Tonight is super moon night –the full moon combined with the annual closest approach to the earth and it did not disappoint. The orb was orange and optically oversized on the horizon, looking ever so much like a search light trained over the landscape, creating moon shadows and moon worshippers everywhere. The moon was made for hankerings of all kinds and in my case, I’m hankering for a new crop of potatoes. I’ve cooked up the last dug up 7 months ago.
The garden is ready for the spuds, just newly rotatilled with worm-happy compost. The dirt feels fluffy in the hand, and the air is still cool on the face. Between a full moon waning and brisk spring weather, it is time to plant potatoes, eyes up, anxious to sprout through to the surface and reach for the sky and the moon.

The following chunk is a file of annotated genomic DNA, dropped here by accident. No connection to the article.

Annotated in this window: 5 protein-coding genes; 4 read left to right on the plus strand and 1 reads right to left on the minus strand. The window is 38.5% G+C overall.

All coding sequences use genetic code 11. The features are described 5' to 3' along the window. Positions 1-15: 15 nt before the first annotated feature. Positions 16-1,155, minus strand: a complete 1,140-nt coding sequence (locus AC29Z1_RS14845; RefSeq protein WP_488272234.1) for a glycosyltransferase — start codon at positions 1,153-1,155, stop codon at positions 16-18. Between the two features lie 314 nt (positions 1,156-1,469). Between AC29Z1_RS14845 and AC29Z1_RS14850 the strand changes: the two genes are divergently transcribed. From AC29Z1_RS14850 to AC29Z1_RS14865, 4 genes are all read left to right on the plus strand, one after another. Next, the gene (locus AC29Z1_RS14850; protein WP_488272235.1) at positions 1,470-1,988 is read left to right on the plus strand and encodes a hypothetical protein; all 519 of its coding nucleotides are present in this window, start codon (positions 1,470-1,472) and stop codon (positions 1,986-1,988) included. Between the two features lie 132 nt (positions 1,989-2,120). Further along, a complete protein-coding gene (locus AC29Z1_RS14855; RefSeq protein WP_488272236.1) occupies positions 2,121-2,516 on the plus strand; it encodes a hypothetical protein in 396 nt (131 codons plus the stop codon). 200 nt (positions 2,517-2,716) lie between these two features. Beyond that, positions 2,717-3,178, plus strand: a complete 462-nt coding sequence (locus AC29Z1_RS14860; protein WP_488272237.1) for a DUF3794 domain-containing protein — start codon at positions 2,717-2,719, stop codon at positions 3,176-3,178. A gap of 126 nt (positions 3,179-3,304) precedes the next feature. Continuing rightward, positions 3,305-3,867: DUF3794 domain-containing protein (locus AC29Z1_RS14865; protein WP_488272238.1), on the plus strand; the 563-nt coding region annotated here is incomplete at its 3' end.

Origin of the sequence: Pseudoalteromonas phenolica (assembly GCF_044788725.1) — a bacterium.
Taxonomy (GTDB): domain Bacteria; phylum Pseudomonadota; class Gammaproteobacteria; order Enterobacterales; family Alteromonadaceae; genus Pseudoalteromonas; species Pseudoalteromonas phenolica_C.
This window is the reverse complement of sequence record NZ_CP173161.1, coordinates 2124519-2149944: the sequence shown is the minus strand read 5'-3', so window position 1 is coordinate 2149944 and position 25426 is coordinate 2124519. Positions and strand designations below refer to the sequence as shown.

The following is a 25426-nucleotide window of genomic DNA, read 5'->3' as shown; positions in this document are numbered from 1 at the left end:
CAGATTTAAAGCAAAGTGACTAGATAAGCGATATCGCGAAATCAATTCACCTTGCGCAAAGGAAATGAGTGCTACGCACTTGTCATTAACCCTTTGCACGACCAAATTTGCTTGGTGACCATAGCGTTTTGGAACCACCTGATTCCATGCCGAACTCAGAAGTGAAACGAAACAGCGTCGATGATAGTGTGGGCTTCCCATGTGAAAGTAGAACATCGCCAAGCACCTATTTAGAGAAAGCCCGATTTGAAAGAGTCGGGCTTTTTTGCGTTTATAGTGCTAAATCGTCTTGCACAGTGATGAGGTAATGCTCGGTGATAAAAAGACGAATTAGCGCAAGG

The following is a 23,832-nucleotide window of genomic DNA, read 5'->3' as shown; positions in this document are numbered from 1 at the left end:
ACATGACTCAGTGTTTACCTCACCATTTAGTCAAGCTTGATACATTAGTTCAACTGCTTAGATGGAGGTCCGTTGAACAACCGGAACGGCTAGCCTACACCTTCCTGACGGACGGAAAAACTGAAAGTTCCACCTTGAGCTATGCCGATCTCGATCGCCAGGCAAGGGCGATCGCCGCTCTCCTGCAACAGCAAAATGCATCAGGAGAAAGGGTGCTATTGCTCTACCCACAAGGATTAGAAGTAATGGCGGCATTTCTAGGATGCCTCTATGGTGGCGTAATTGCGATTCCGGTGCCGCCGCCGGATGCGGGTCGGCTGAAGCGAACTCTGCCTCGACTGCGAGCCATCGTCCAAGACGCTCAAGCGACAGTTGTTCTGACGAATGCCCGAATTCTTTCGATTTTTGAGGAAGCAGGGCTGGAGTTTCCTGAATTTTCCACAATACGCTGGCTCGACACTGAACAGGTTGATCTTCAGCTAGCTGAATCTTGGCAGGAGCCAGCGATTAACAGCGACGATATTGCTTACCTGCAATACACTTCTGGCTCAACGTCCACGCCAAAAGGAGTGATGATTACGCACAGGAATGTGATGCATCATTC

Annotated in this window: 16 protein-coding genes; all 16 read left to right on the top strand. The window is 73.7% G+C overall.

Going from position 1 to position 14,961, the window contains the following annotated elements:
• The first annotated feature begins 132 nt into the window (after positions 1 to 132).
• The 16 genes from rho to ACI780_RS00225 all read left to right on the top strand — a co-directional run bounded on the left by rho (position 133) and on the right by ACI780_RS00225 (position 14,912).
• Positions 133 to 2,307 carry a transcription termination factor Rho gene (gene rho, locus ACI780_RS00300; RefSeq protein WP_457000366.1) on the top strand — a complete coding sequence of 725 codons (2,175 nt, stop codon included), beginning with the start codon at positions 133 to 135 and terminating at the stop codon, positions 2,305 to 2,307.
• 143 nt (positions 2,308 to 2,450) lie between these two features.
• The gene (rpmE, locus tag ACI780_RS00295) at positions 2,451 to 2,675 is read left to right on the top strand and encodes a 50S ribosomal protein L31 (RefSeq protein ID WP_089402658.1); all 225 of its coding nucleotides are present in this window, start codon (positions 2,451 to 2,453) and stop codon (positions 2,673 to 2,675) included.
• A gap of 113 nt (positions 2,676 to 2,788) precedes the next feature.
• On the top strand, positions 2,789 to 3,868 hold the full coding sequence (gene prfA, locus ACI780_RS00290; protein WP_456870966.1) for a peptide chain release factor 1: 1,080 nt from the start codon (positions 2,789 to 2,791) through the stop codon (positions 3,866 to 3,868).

I have no idea what the moon has to do with potato planting. I only know that back when people paid close to attention to such things, it mattered when they planted. Maybe the search light moonbeams brought those sprouts out of the ground just a little faster, with due haste and God speed. Maybe the accelerando tidal pull of a close super moon brings
us all a little nearer to the surface: to grow, to flourish, to howl moonward from the safety of the evanescent shadows that vanish, dissolved by the sun, at daybreak.
They danced by the light of the moon,
They danced by the light of the moon.
Edward Lear–The Owl and the PussyCat